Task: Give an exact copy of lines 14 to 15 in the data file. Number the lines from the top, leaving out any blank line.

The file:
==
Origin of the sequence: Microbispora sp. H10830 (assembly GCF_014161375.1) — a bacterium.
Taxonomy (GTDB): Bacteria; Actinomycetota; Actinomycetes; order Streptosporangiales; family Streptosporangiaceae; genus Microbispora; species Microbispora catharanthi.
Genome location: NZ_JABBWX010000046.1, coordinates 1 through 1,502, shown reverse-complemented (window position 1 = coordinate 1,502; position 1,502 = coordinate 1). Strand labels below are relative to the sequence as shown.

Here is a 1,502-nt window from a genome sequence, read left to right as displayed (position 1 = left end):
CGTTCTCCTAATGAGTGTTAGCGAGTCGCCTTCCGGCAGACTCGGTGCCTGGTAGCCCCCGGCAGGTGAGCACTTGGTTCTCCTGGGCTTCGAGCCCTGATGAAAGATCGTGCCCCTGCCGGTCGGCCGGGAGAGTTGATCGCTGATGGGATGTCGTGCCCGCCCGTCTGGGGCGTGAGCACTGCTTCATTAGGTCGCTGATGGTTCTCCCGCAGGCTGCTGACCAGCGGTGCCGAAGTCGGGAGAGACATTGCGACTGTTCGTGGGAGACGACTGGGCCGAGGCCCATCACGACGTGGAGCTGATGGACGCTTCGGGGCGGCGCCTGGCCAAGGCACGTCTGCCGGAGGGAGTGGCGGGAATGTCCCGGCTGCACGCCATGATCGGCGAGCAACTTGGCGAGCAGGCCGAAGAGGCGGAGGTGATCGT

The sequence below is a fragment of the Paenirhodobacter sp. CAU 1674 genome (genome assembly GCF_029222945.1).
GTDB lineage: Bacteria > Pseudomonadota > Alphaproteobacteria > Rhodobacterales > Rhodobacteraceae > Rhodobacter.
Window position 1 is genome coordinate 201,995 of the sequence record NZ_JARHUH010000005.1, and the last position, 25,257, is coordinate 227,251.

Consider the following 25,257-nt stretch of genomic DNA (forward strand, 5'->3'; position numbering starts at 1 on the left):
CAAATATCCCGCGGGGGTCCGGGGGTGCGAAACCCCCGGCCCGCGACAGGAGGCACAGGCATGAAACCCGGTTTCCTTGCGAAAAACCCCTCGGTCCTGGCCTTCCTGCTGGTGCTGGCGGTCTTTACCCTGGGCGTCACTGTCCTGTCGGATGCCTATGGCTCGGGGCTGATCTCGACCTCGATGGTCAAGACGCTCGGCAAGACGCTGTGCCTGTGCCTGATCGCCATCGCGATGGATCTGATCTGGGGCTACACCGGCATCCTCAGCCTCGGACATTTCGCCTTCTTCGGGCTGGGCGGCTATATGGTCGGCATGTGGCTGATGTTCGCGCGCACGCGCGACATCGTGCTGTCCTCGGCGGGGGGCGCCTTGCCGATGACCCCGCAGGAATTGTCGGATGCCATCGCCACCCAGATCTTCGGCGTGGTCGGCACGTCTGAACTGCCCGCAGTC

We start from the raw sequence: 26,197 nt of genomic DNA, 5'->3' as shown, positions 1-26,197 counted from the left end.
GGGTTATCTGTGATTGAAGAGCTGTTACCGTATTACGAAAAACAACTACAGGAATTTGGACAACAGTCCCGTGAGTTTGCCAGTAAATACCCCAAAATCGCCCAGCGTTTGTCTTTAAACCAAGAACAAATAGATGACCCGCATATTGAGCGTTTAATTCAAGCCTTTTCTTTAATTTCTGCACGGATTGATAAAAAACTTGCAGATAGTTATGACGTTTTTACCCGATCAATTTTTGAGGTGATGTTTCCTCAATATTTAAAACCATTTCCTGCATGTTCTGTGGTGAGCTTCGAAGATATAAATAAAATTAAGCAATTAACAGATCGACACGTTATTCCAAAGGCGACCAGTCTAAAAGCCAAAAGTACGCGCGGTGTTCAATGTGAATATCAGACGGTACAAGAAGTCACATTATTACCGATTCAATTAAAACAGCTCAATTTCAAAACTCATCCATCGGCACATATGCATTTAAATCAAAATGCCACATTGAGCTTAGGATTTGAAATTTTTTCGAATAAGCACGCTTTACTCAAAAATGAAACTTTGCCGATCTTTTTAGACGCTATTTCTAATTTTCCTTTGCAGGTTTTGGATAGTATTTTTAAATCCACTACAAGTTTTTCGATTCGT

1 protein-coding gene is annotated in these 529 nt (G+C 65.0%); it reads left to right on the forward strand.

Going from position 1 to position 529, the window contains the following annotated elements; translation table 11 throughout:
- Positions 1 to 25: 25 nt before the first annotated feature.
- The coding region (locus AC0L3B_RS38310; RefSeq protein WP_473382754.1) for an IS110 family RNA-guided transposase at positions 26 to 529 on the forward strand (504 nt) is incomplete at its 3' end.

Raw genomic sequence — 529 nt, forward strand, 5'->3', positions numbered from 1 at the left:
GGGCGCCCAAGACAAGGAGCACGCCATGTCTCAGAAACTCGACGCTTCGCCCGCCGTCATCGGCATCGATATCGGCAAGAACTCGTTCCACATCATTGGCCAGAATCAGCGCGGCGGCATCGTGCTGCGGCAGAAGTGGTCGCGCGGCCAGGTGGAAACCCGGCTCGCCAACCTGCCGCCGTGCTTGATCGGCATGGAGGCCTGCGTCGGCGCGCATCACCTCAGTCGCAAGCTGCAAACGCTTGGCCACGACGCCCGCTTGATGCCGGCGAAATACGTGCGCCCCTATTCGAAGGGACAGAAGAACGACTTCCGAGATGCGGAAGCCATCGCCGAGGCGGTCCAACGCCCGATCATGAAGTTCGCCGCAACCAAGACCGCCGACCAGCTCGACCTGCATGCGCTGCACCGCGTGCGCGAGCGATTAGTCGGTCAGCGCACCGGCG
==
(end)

Going from position 1 to position 529, the window contains the following annotated elements; translation table 11 throughout:
- Positions 1 to 25: 25 nt before the first annotated feature.